With that absolute howler of a gameplay issue so prevalent, the point remains why not embrace the ridiculousness. Having a small, dedicated team focused purely on creating a game for the portable market, a unique title standing apart from the others could have been created, akin to something like Super Mario Strikers. Keep the licences but focus more on the fun side of things instead of giving Switch owners a raw deal with 'FIFA Lite'. Simply put, resting on the laurels of fully licensed kits, tournaments and players doe not cut the mustard when asking for such a large amount of money to use them. In order for FIFA to survive on Switch, originality needs to shine through.
So, are there any redeeming features? Anything worth splashing the cash on? As mentioned at the start of the review, unless so obsessed with football that you need the newest kits and updates right now (something that it is clear EA are banking on), barely. Personally, the two saving graces are the inclusion of the Champions League, a major tick in the FIFA box allowing full progression from the group stages to the final with up-to-date tables and teams, and the other, Ultimate Team mode. FIFA Ultimate Team for all of its major failings due to its loot box mentality, is easily the most fun of all FIFA Features. Sufficient progress can be made without investing a single penny, and with enough time spent playing anyone can create a team capable of competing in the obligatory online divisions. It may be age talking, but the feeling equates to filling out that Premier League 95 sticker book and carrying around at all times, the hundreds of doublers that have accumulated in the build-up to creating that perfect starting 11. Of course, without investing real world money into the system you're never likely to have a Ronaldo or Messi, but who cares? Andy Carroll is better in the air and less likely to leave the team in a strop anyway.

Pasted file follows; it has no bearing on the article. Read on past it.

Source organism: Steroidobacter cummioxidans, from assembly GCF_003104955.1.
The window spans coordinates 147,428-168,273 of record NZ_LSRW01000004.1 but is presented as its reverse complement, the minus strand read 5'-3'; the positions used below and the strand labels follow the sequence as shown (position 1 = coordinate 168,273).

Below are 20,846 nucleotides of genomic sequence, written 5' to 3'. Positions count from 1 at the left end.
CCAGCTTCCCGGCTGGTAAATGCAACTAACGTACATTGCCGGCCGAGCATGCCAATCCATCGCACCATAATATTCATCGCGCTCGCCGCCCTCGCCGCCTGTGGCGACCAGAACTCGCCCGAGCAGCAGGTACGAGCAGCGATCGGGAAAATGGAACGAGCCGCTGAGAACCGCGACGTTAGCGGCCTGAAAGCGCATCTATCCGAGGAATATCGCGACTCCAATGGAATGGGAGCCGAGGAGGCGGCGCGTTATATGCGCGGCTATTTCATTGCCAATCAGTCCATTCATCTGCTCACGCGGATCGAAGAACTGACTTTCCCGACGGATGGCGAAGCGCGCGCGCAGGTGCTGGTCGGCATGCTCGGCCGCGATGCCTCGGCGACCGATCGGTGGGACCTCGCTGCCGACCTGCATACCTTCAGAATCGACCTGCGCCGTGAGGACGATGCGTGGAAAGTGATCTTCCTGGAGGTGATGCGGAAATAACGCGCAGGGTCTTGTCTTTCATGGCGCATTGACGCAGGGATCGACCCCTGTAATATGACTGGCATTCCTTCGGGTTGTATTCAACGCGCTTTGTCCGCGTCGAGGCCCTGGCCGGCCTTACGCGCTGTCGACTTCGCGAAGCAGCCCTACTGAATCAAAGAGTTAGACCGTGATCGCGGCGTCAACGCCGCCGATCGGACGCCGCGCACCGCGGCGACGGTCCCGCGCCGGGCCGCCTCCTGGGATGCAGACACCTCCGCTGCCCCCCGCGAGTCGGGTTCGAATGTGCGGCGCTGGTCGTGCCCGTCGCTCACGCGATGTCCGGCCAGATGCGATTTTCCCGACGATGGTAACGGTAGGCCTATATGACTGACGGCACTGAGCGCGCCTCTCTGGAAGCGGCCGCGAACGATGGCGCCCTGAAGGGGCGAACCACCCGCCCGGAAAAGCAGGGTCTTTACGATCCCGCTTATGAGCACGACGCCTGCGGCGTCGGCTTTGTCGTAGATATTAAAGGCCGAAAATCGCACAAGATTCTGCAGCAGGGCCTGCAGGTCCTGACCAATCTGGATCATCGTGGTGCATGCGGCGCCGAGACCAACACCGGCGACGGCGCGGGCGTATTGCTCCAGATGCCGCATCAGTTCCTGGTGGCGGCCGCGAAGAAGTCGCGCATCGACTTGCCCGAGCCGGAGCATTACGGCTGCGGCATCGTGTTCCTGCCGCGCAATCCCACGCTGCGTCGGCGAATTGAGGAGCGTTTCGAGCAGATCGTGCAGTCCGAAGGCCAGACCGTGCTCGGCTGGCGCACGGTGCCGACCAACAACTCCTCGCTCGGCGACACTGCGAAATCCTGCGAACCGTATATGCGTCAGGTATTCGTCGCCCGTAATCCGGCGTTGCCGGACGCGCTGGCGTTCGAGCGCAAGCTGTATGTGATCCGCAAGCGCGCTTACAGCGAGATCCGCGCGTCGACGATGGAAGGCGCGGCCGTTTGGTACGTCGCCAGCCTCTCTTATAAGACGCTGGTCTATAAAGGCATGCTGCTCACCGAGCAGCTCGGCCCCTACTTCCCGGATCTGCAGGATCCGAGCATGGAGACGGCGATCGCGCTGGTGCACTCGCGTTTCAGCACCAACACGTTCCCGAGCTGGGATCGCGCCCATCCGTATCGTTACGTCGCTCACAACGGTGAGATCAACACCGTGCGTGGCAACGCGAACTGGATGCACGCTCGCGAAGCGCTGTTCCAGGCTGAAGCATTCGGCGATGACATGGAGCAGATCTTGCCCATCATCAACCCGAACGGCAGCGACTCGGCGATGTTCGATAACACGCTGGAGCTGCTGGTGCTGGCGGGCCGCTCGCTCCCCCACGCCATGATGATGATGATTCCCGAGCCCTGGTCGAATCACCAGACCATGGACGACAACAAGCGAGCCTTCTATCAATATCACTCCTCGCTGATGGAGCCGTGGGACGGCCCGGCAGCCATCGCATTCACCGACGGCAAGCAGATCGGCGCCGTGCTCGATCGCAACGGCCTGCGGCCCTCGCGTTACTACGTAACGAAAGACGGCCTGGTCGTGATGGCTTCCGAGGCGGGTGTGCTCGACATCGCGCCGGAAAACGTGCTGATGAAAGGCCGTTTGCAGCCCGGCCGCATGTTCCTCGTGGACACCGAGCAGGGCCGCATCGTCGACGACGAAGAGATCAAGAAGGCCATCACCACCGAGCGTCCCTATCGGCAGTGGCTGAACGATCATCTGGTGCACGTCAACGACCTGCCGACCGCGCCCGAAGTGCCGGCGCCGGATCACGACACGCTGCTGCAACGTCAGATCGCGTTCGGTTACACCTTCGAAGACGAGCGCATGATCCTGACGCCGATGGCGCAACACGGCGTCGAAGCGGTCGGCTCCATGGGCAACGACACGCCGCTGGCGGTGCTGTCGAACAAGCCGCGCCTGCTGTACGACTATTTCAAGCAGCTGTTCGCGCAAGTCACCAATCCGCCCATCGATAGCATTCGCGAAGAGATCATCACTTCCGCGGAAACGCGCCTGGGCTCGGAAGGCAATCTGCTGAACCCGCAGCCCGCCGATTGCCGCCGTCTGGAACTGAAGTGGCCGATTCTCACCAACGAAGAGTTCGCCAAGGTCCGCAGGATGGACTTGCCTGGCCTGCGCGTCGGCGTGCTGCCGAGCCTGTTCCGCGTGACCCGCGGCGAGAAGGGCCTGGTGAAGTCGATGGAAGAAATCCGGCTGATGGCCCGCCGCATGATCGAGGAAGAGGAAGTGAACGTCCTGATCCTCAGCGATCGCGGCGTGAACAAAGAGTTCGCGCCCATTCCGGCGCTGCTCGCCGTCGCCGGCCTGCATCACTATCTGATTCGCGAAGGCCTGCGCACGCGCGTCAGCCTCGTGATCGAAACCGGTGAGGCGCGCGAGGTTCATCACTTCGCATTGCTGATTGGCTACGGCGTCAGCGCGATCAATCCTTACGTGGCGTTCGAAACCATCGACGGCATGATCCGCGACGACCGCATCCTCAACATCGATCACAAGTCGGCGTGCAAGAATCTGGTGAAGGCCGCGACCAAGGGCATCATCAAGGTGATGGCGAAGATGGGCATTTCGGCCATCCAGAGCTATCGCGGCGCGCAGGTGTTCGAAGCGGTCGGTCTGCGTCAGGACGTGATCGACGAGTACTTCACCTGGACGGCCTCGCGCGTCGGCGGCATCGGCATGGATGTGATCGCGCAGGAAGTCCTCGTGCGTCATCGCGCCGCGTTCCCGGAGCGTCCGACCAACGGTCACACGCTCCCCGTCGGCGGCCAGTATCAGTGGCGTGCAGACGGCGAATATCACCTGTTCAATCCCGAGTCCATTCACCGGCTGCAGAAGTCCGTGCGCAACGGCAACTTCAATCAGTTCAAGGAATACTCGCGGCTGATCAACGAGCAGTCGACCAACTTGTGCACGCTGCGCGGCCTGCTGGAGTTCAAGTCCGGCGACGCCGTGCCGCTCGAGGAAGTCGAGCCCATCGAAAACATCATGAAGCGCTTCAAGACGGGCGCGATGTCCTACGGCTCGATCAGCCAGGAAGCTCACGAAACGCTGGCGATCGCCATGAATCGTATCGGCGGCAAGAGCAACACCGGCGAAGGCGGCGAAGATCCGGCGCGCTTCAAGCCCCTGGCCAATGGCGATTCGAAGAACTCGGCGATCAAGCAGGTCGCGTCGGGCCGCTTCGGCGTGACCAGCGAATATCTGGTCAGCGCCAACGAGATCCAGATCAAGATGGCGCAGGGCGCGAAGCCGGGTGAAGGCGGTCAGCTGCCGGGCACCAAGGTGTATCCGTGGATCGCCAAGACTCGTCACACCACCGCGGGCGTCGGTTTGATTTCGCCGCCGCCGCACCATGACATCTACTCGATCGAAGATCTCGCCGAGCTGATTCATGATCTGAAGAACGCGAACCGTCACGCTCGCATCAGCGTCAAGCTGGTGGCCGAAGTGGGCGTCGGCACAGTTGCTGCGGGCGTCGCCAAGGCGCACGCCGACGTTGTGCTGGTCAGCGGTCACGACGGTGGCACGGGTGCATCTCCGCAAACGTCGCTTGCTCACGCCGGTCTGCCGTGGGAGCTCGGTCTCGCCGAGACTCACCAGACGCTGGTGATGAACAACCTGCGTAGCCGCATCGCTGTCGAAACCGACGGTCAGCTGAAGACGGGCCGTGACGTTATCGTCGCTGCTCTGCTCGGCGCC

Screenshot for FIFA 22 Legacy Edition on Nintendo Switch

Cubed3 Rating

3/10
Rated 3 out of 10

Bad

It is a case of same old story for FIFA 22 unfortunately. Without any hint of a change in the way the Switch ports are approached, there is very little to recommend. Purchasing this would only add to the EA mentality that a 'Legacy Edition' is a perfectly acceptable option in today's market. If you've never owned a football game on a console, this is probably the way to go, gameplay is thankfully passable and there is not another out there with such fully comprehensive licensing domination. For everyone else however, until the whole mentality of EA changes in regards to showing respect to what fans deserve if gaming on the so called 'lesser' consoles, this is a clear own goal.

Developer

EA Vancouver

Publisher

Electronic Arts

Genre

Sport

Players

1

C3 Score

Rated $score out of 10  3/10

Reader Score

Rated $score out of 10  0 (0 Votes)

European release date Out now   North America release date Out now   Japan release date None   Australian release date Out now